Pizzeria extortionists seek bitcoin ransom from N.H. restaurant
‘What’s a bitcoin?’ asks GM of Manchester’s 900 Degrees
A handful of pizzerias all over the U.S., including Manchester’s 900 Degrees Neapolitan Pizzeria, have received suspicious and ominous-sounding extortion letters.
The ransom: one bitcoin.
The letter was received by the New Hampshire restaurant near the end of June. After reading what it had to say, Manchester’s General Manager, Michelle Doucette, said she “thought it was a joke.”
The pizzeria has another location in Epping.
The letter states that if the company does not “pay the one-time monetary tribute, by the deadline provided below, (the) business will be severely and irreparably damaged.” These damages are listed out in the letter as well, and range from negative online reviews and anonymous reports to health inspectors to bomb threats, vandalism and anonymous reports of terrorist training activity.
The threatened pizza joints have until Aug. 15, 2014, to pay the anonymous group one bitcoin, which is equivalent to roughly a little less than $700, though the amount fluctuates. If the restaurant fails to meet that deadline, it will be required to pay three bitcoins, though the letter does not give a second deadline.
“It’s really silly, and when I opened it, I almost threw it away,” Doucette said. “I had to ask one of the waiters, ‘What the heck is a bitcoin?’ It sounded like something you get in a video game.”
After a moment of reflection, however, Doucette decided to take the threat somewhat seriously and turned to the pizzeria’s social media in order to find out what she could about the letter.
“When you’re a restaurant and when everyone has their phones in their hands … the last thing you want them to do is Yelp! your restaurant (with these kinds of things),” she explained.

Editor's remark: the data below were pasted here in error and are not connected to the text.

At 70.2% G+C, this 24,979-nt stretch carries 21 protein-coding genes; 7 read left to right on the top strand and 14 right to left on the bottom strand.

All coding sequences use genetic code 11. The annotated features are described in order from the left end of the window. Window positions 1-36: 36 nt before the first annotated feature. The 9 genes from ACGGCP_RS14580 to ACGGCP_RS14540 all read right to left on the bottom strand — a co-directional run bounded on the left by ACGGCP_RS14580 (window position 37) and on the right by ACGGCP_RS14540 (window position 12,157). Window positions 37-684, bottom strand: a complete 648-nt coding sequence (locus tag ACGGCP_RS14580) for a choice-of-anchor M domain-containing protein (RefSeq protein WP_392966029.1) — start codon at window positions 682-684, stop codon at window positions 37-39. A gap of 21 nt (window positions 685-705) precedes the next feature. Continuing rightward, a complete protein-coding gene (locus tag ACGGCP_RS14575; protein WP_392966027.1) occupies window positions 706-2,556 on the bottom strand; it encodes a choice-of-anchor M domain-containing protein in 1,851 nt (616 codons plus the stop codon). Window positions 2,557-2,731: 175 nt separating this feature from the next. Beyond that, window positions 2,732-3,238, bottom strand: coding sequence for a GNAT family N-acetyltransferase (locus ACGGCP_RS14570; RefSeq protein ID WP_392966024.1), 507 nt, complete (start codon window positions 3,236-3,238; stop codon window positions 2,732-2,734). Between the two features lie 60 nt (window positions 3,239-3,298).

As of July 3, Doucette’s Facebook post on 900 Degree’s page already had a couple of shares and more than 24 comments on the matter. Many of the commenters offered support, saying that the letter was a scam and that any negative reviews would be ignored.
“Forward (the letter) to (New Hampshire’s) Attorney General. Otherwise I wouldn't be concerned or do anything else,” wrote commenter Matt Deloge. “No hacker is getting in the way of me and great pizza, I'll tell you that much.”
Doucette said she took that advice to heart and had the letter sent to the Attorney General’s office. Since then, Doucette said, “It’s gone all the way down the chain, and now resides at the Manchester Police Department. She said it was also reported to the U.S. Postal Service, and that if anything does come of it, it will be considered a federal crime.
900 Degrees isn’t the only pizzeria to received the ransom letter. Both Sandra Alhilo, general manager of Pizza Pirates in Pomona, Calif., and Mark Raymond of Grand Rapids Pizza & Delivery in Grand Rapids, Mich., said they received letters as well.
“You have to wonder which extortionist brainiac thought, ‘You know who probably has a lot of extra money lying around? Pizza places’,” joked Doucette.
In the end, Doucette said business will continue as normal, and that she has little worry that the extortionists will stay true to their threat.
“I hope the day will come and go, and we won’t hear anything back from them,” she said. “If not, I’ll keep posting their follow-up letter.”